Temporal range: Early Cretaceous
Rich & Vickers-Rich, 2003
The type species, S. arthurcclarkei, was named after Arthur C. Clarke, author of books such as 2001: A Space Odyssey and Rendezvous with Rama, who first became interested in science as a child because he became fascinated by dinosaurs. Perhaps coincidentally, "Serendip" is a former name for Sri Lanka, Clarke's adoptive country.
Serendipaceratops was originally described as one of the earliest known ceratopsian dinosaurs, and the only one known from the southern hemisphere (notwithstanding the dubious South American genus Notoceratops, which also may be another kind of ornithischian dinosaur). It is known only from one, or possibly two, ulnae; the first about 115 million years old. Another supposed ceratopsian arm bone was also found at Dinosaur Cove, in south-west Victoria. It is a little younger at 106 million years old. The scientists who first studied the ulnae said that they resembled those of Leptoceratops, but subsequent studies have shown that this interpretation is likely incorrect. In a comprehensive survey of the dinosaurs from Australia and New Zealand, Federico Angolin and colleagues found that the ulna did not particularly resemble that of a primitive ceratopsian any more than any other genasaurian ornithischian, and that in fact it was more similar to the ulna of the Australian ankylosaur Minmi.
Discovery and species
The first known bone from Serendipaceratops was discovered in Australia near Kilcunda, on the south-east coast of Victoria, Australia. Initially, the discoverers, Tom Rich and Patricia Vickers-Rich, had not considered the possibility it may have been ceratopsian as at this would have been the last family of dinosaurs one would have expected to find evidence of in Australia. Instead they had tried to convince themselves it was a theropod bone. Some months later, however, on a visit to the Royal Tyrrell Museum of Palaeontology in Alberta, Canada, they realised its striking similarity to the ulna of Leptoceratops. Hence the genus name, referring to serendipity.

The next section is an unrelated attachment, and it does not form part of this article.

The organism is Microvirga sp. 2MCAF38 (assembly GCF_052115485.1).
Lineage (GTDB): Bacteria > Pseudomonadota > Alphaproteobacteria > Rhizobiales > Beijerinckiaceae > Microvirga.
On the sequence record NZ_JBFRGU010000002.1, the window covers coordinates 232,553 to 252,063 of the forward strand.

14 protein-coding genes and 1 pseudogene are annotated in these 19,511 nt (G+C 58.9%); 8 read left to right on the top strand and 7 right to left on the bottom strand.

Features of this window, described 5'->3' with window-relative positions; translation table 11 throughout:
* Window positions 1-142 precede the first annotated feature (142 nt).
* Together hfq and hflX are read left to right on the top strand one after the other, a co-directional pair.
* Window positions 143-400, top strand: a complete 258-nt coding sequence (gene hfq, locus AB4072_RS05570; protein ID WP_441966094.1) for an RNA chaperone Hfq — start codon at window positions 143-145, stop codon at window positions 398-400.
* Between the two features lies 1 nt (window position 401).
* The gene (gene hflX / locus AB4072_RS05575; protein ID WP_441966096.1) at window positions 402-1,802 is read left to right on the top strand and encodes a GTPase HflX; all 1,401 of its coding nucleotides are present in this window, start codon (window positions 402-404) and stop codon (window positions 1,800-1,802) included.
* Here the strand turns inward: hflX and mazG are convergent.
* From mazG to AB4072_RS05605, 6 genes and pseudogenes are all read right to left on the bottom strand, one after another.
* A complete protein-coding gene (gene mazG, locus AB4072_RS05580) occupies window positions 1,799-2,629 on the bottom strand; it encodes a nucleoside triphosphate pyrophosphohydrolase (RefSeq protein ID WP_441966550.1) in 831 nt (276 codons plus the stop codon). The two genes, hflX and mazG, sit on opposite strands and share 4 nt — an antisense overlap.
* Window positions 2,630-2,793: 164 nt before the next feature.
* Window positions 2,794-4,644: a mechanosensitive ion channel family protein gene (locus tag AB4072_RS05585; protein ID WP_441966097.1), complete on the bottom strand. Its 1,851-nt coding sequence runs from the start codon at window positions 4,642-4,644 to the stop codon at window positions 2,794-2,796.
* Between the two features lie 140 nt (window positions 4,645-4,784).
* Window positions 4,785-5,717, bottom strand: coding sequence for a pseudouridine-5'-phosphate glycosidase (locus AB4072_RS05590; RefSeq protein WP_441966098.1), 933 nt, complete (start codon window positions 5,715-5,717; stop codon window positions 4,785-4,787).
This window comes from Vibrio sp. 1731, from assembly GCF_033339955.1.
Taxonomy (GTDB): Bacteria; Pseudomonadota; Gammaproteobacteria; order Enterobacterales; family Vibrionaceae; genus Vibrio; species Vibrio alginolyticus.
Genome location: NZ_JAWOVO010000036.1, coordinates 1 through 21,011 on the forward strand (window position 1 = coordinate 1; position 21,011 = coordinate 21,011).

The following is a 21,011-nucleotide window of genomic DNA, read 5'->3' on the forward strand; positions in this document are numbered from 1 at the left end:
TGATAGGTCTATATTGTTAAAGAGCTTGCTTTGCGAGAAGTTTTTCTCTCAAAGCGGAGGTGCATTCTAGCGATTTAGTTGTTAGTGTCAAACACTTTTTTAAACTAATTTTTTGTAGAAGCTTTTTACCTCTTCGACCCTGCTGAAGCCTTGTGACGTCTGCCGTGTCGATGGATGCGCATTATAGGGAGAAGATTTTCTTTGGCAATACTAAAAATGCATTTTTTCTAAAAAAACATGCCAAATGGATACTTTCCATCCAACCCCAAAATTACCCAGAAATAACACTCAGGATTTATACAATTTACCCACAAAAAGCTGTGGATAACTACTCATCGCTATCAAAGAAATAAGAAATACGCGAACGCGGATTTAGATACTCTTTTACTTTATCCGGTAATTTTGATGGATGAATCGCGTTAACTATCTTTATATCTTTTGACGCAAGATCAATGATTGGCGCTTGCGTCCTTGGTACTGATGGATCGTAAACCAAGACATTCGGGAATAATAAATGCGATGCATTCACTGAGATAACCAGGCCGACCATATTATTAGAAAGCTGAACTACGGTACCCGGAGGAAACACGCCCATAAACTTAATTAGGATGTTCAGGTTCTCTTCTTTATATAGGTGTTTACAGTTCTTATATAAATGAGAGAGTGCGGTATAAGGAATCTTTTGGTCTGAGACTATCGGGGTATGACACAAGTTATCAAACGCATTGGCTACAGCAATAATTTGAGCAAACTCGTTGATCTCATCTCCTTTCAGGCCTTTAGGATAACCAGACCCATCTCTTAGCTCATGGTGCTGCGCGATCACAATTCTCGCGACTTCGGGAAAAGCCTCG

- Agnolin, F.L., Ezcurra, M.D., Pais, D.F. and Salisbury, S.W. (2010). "A reappraisal of the Cretaceous non-avian dinosaur faunas from Australia and New Zealand: Evidence for their Gondwanan affinities." Journal of Systematic Palaeontology, 8(2): 257-300.
- Rich, Tom; Vickers-Rich, Patricia (2000). Dinosaurs of Darkness. Sydney: Allen & Unwin. ISBN 0-253-33773-9.
- Geoscience Australia (Department of Australian Government)
- BBC article on 19 July 2005
- Polar Dinos Spotlighted in "Dinosaurs of Darkness" Exhibition National Geographic Article
- Planet Dinosaur
- Dann's Dinosaur Info: Serendipaceratops
- Curiosities of Biological Nomenclature - Etymologies
- Dinobase from PALAEONTOLOGY RESEARCH GROUP University Of Bristol